Bat cartoon by Rohan Chakravarty - web quality

Bats like something in their tea!

Illustration: Rohan Chakravarty, www.greenhumour.com


New study shows that bats prefer rainforest fragments, riverine habitats and shade-grown coffee to tea plantations in the Valparai Plateau.

The Western Ghats in India is the most densely populated biodiversity hotspot in the world! A mere six per cent of its old-growth forests remain; most of its natural vegetation has been lost to agriculture, monoculture plantations and other developmental projects such as dams and mines.

As the human population burgeons and agriculture intensifies, biodiversity faces increasing pressures. Old-growth forests are irreplaceable for wildlife. However, even in agriculture-dominated landscapes like the Valparai Plateau that lies in the southern Western Ghats, wildlife-friendly plantations and sprinkled forest fragments can serve as refuges for bats and other wildlife.

Valparai_tea mosaic
Valparai, a mosaic of tea plantations and forest fragments. 
Credit: Claire Wordley

In the first-ever study of bats in tea plantations, researchers from the University of Leeds, the National Centre for Biological Sciences (NCBS) and the Nature Conservation Foundation (NCF) surveyed 10 species of insectivorous bats in the Valparai Plateau for three years. The bats were located by a combination of recorded calls and capture, and the data was then used to map where suitable habitat for each species could be found in the region, and if each of these had any preferences of habitat.

Researches of this study found a good diversity of bats in areas along rivers (including tea plantations), especially if there were native forest trees along the banks. These riverine habitats are important ecosystems for many bats as they provide water to drink, insect food and varied plant resources.

River in tea plantation_Claire Wordley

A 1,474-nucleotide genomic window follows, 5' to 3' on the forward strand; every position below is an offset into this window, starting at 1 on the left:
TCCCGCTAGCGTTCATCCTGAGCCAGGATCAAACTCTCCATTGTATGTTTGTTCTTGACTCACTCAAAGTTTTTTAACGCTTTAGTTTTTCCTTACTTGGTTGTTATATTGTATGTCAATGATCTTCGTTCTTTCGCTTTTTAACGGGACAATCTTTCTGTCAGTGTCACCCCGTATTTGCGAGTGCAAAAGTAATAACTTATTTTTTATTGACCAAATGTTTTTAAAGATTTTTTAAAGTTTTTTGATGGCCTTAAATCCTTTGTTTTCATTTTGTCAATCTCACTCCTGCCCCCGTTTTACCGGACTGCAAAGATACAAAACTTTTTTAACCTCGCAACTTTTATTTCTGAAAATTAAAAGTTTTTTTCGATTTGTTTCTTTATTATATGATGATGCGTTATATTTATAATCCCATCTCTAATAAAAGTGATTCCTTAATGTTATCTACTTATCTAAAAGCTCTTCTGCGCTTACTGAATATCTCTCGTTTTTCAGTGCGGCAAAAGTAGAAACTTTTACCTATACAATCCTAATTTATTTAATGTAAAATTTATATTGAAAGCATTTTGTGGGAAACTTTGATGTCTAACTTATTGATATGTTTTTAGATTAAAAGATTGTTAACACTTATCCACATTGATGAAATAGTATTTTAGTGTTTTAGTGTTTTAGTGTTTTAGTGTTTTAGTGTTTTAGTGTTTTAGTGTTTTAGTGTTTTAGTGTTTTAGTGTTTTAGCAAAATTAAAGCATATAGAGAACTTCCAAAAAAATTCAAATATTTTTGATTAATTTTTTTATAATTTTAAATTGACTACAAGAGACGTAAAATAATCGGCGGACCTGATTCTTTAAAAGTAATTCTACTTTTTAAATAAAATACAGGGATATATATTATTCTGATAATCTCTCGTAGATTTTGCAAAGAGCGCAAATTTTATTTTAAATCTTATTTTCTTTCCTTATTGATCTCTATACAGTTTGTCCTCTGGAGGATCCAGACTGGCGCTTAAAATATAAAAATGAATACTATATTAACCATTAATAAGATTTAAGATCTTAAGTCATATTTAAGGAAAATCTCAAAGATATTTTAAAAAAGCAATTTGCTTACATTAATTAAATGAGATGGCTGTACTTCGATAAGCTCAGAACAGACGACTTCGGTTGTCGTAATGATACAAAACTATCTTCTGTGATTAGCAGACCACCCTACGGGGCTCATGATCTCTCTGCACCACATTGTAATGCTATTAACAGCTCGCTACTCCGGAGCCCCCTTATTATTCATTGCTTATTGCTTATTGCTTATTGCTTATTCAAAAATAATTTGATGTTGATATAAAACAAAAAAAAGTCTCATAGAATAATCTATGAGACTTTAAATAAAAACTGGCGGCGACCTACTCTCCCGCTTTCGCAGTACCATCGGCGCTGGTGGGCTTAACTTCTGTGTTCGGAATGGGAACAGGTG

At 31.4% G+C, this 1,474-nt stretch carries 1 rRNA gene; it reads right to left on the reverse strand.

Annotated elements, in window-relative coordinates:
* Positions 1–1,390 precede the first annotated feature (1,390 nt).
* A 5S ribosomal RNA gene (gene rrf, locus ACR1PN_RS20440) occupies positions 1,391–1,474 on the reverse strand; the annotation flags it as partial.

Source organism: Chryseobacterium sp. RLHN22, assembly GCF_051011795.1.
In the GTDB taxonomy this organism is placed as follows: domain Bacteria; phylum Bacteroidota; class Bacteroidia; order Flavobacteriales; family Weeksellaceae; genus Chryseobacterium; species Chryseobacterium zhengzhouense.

Even rivers running through tea, particularly if they are lined with native 
vegetation, make for good bat habitat. Credit: Claire Wordley

At least six bat species were recorded even in a tiny 2.2-hectare forest fragment! An incredibly encouraging finding for NCF’s conservation efforts in the area, which have focussed on restoring degraded forest fragments.

 Even though surrounded by tea or other monoculture plantations, forest fragments and rivers with natural vegetation cover hosted many bat species. Certain coffee plantations, too, were almost as attractive to bats as forest fragments, while most of them avoided large and heavily modified tea plantations.

 And the reason for this? These coffee plantations are grown under a canopy of native forest trees—with roosting sites and insect food aplenty! In short, they have the ingredients of good bat habitat.

Shade coffee_T.R. Shankar Raman
Coffee plantations grown under the shade of native forest trees were almost 
as attractive to bats as forest fragments. Credit: T. R. Shankar Raman

While it’s great news that these bats are surviving in coffee grown under native trees, forest fragments and riverine habitats in the region, further deforestation could be a major threat to them.

Two of the bat species studied—the lesser false vampire bat and the lesser woolly horseshoe bat—are especially vulnerable as they are adapted to life in the forest. They weren’t found in tea plantations at all! Loss of forest fragments and decline in wildlife-friendly plantations could put them at great risk, researchers say.

Lesser false vampire bat colony_Nithin_Divakar
The lesser false vampire bat (above) and lesser woolly horseshoe bat 
are forest-dependent and were not found in tea plantations. These vulnerable species
could face declines if forest fragments are destroyed further. Credit: Nithin Divakar

As more and more forests are being cleared for agriculture, it is imperative to understand the potential of varied agricultural landscapes to support biodiversity. For wildlife and humans to co-exist in times like these, we must ensure that wildlife-friendly agricultural practices are made more widespread.

 Bats play an important role in controlling pests, and tea plantations that harbour the ingredients of good bat habitat can be beneficial not just to bats. The study recommends that plantations in ecologically important areas like the Western Ghats should retain and restore forest fragments and riverine corridors, and have native shade trees instead of exotic ones to support a greater diversity of bats and potentially other wildlife as well.

 

The study was published recently in the journal Biological Conservation and can be accessed here.

 

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